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After the passage of the Fifteenth Amendment some suffrage leaders made pretty racist arguments. Saying, give us white women the vote, we’re more educated than immigrants, as well as African Americans. Then, when we get to 1920, the Nineteenth Amendment didn’t address the fact that African American southern women were still going to be disfranchised by poll taxes and literacy tests.

The fact that the Fifteenth Amendment resulted in real losses of rights for women who had fought for abolition—and that women were expected to un-begrudgingly support an alteration to the Constitution that wrote into law their inferior status—is one of the more vexed aspects of American history.

You’re right, the passage of the Fifteenth Amendment made the fight for the Nineteenth amendment necessary to secure the vote for women. But we do need to remember that most voting laws are controlled by states. Most of the women who were getting the vote before the Nineteenth Amendment had been enfranchised by individual states. But in terms of the United States Constitution and national voting, as soon as that word ‘male’ went in the Fifteenth Amendment, it was going to take another amendment to make sure that females could vote. Suffragists fought 50 years for that amendment.

All Bound Up Together is the next of your suffrage book choices I wanted to talk about. Please tell me about its author and the book’s pertinence to this topic.

African American women were not welcomed in many white suffrage parades and organizations, but they were nevertheless critical to the movement. It’s very important to always keep African American women’s stories in the mix.

Martha Jones’s book All Bound Up Together is not specifically about black suffragists. African American women’s activism was much broader, addressing the way that African American men and women were treated as second-class citizens. These activists were raising questions about women’s roles and voting in all kinds of places—through churches, through voluntary organizations and through the women’s club movement, especially starting in the 1890s.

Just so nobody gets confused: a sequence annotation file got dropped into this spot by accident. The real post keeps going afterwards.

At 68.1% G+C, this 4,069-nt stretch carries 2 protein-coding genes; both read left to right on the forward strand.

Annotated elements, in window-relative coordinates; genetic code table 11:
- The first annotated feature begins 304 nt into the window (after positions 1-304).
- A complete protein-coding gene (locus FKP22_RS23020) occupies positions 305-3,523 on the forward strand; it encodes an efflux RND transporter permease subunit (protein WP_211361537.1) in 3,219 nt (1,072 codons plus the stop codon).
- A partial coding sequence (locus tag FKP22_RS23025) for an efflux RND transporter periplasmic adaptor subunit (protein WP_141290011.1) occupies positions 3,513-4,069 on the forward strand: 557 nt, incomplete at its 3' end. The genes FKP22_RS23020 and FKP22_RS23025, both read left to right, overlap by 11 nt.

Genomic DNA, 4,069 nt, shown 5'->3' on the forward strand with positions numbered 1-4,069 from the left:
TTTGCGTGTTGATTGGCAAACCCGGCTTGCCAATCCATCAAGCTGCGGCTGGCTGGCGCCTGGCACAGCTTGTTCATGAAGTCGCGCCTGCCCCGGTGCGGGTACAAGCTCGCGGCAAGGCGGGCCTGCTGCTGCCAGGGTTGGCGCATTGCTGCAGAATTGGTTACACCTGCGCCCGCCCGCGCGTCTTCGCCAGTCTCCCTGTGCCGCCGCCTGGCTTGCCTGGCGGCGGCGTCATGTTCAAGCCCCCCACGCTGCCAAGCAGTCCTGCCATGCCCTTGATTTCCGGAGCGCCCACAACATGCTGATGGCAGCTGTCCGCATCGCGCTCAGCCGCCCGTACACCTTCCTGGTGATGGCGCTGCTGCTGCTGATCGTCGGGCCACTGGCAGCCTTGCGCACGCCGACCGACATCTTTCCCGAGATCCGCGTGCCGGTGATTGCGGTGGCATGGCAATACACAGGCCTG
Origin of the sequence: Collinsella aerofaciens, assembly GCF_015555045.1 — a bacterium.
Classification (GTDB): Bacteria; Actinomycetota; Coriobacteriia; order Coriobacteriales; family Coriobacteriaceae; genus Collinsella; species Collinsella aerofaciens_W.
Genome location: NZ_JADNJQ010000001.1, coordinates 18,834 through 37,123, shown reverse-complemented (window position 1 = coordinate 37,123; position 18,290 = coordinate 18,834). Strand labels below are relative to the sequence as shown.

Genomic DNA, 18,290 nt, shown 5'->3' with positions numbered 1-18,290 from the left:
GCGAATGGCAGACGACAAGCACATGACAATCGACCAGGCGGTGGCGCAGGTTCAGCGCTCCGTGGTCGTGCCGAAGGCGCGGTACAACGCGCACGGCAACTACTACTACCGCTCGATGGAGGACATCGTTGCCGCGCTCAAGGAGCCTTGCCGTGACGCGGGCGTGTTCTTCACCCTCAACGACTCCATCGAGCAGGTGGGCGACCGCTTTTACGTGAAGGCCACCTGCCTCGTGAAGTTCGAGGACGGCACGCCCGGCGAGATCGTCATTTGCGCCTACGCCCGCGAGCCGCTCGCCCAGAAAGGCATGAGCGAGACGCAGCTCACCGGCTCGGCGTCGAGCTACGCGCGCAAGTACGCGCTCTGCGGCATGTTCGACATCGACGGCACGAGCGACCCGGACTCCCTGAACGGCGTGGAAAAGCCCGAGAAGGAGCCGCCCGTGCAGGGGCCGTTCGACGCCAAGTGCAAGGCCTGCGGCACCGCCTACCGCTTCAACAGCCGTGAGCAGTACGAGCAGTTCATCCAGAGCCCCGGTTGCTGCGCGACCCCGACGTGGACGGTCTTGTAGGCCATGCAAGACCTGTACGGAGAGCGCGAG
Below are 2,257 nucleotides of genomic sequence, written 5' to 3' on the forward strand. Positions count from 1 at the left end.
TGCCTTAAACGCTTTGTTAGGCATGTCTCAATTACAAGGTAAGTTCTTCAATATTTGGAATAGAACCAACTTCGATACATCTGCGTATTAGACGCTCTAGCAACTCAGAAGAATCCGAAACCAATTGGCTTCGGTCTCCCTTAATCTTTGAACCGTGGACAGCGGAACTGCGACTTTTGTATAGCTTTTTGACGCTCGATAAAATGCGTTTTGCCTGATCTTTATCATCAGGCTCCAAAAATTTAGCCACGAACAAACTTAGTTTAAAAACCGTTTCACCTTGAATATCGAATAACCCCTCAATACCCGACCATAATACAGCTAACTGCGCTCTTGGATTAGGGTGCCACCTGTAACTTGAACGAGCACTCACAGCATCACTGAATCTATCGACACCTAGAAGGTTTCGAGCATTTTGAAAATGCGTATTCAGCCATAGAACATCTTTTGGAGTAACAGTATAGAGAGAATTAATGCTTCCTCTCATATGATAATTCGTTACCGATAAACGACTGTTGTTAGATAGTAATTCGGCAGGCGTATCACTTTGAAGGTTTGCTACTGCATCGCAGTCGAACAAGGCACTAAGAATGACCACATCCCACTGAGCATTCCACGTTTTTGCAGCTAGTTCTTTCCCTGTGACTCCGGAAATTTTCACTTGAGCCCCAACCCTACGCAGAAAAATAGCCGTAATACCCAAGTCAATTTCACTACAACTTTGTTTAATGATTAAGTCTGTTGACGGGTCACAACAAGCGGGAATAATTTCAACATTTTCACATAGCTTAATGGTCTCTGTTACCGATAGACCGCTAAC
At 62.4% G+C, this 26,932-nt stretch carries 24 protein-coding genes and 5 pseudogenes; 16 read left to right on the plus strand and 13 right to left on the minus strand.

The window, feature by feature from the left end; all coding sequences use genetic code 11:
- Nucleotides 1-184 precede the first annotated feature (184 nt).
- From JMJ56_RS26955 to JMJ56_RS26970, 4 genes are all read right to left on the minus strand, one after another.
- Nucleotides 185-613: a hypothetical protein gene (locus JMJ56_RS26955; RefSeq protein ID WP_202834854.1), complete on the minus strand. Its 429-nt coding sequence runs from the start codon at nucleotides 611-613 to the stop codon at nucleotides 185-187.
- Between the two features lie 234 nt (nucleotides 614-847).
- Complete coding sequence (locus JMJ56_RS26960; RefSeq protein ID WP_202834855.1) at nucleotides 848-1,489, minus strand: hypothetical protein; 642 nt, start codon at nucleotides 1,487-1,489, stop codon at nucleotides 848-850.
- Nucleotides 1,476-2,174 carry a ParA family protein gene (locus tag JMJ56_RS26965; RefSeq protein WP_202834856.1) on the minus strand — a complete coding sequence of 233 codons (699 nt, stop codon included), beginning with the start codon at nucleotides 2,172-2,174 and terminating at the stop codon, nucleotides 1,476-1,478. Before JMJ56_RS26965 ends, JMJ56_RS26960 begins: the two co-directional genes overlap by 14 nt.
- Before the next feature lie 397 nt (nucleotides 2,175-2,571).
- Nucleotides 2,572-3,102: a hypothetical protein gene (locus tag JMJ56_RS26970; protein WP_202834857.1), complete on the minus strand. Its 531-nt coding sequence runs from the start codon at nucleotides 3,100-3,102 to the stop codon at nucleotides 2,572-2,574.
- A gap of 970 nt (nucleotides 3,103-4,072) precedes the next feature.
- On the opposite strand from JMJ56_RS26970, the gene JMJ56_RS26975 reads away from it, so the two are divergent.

All Bound Up Together describes an interlocking network in which activists are never just out for women’s issues; activism is always part of what we now call an intersectional vision, which links race, class, and sex. Some suffragists looked at their situation solely through the lens of gender and ignored their class privilege. Black suffragists, starting in 1837 and moving all the way forward, had a much broader vision. This book by Martha Jones adds important dimensions to that history.

After reading your book about Polly Porter’s history of activism—which is not only about women but also other progressive causes and Maud Nathan’s activism for workers’ rights—I was struck by how often suffragists seemed to be pushing for causes that had nothing to do with gender.

The women that you mentioned, along with many other suffragists, had approaches that we would call ‘intersectional’ today. They weren’t just thinking about gender; they were thinking about how class affected women’s status, too. You see many examples of this intersectional vision in the suffrage movement. You certainly see it among the African American suffragists. But you are right to point out that some of the more progressive white women had this perspective.

The Woman’s Hour is your next choice. Why’d you choose this one?

This is a really good read by Elaine Weiss. It makes the battles for ratification in Tennessee, the last state that was needed to ratify in August of 1920, into a page-turner. There was a lot going on in the six weeks of Tennessee history that she writes about. She tells the story by focusing on three women, using them as the ‘through threads’ to a huge amount of history. One of the figures she focuses on was the head of the mainstream suffrage organization, Carrie Chapman Catt. A second is Sue Shelton White, an activist with the National Women’s Party, which is the rival of the mainstream group. And the third is a woman named Josephine Pearson, who is the leader of the Tennessee anti-suffrage movement.

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Weiss is able to use those three stories to examine, in detail, this moment, which was critical to the passage of the Nineteenth Amendment. In August of 1920, they were running out of time to pass the amendment in time for women to be able to vote in the upcoming 1920 presidential election. People think women winning the right to vote was inevitable. And they seem to think of course states would ratify the amendment. Well, it was a battle, with backroom deals and dramatic last-minute changes.

These books all seem to highlight how women used limited public avenues of expression to secure their political rights.

The field of feminist history has uncovered that even when women didn’t have the vote or couldn’t hold office, they still acted to influence political outcomes. Once you begin to look at the ways in which women exercise political power, through their churches, through voluntary groups, through their communities, you begin to see that this sense that women haven’t ever accomplished anything politically is false.